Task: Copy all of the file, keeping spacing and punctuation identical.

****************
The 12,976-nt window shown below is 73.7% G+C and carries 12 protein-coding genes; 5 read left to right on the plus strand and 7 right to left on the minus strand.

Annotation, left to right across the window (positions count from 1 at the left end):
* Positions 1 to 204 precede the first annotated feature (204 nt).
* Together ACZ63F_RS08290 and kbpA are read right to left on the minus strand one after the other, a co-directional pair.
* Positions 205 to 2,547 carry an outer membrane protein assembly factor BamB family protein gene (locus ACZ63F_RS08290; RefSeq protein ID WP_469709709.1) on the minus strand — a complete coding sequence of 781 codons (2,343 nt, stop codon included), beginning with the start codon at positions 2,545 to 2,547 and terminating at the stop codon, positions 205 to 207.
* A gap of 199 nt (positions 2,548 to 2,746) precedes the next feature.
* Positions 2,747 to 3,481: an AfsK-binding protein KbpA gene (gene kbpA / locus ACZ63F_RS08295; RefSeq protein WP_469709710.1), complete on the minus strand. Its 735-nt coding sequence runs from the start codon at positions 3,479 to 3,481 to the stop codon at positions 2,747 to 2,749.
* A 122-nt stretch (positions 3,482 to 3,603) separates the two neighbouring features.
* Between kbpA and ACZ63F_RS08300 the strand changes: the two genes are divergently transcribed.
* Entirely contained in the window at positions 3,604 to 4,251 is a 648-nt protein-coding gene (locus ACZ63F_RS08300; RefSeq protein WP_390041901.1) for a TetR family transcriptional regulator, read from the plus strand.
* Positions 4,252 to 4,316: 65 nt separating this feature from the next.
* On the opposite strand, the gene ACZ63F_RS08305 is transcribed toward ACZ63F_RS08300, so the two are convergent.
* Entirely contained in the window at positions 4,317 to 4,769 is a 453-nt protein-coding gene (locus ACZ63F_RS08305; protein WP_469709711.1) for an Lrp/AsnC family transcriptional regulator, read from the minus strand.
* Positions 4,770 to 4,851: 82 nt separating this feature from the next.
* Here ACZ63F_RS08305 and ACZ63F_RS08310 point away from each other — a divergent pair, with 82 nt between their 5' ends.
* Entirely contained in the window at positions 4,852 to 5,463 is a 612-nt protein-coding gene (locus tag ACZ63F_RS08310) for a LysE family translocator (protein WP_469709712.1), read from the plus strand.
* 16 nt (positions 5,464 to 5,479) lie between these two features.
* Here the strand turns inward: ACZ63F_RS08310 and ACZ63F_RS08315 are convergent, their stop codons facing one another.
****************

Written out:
The 12,976-nt window shown below is 73.7% G+C and carries 12 protein-coding genes; 5 read left to right on the plus strand and 7 right to left on the minus strand.

Annotation, left to right across the window (positions count from 1 at the left end):
* Positions 1 to 204 precede the first annotated feature (204 nt).
* Together ACZ63F_RS08290 and kbpA are read right to left on the minus strand one after the other, a co-directional pair.
* Positions 205 to 2,547 carry an outer membrane protein assembly factor BamB family protein gene (locus ACZ63F_RS08290; RefSeq protein ID WP_469709709.1) on the minus strand — a complete coding sequence of 781 codons (2,343 nt, stop codon included), beginning with the start codon at positions 2,545 to 2,547 and terminating at the stop codon, positions 205 to 207.
* A gap of 199 nt (positions 2,548 to 2,746) precedes the next feature.
* Positions 2,747 to 3,481: an AfsK-binding protein KbpA gene (gene kbpA / locus ACZ63F_RS08295; RefSeq protein WP_469709710.1), complete on the minus strand. Its 735-nt coding sequence runs from the start codon at positions 3,479 to 3,481 to the stop codon at positions 2,747 to 2,749.
* A 122-nt stretch (positions 3,482 to 3,603) separates the two neighbouring features.
* Between kbpA and ACZ63F_RS08300 the strand changes: the two genes are divergently transcribed.
* Entirely contained in the window at positions 3,604 to 4,251 is a 648-nt protein-coding gene (locus ACZ63F_RS08300; RefSeq protein WP_390041901.1) for a TetR family transcriptional regulator, read from the plus strand.
* Positions 4,252 to 4,316: 65 nt separating this feature from the next.
* On the opposite strand, the gene ACZ63F_RS08305 is transcribed toward ACZ63F_RS08300, so the two are convergent.
* Entirely contained in the window at positions 4,317 to 4,769 is a 453-nt protein-coding gene (locus ACZ63F_RS08305; protein WP_469709711.1) for an Lrp/AsnC family transcriptional regulator, read from the minus strand.
* Positions 4,770 to 4,851: 82 nt separating this feature from the next.
* Here ACZ63F_RS08305 and ACZ63F_RS08310 point away from each other — a divergent pair, with 82 nt between their 5' ends.
* Entirely contained in the window at positions 4,852 to 5,463 is a 612-nt protein-coding gene (locus tag ACZ63F_RS08310) for a LysE family translocator (protein WP_469709712.1), read from the plus strand.
* 16 nt (positions 5,464 to 5,479) lie between these two features.
* Here the strand turns inward: ACZ63F_RS08310 and ACZ63F_RS08315 are convergent, their stop codons facing one another.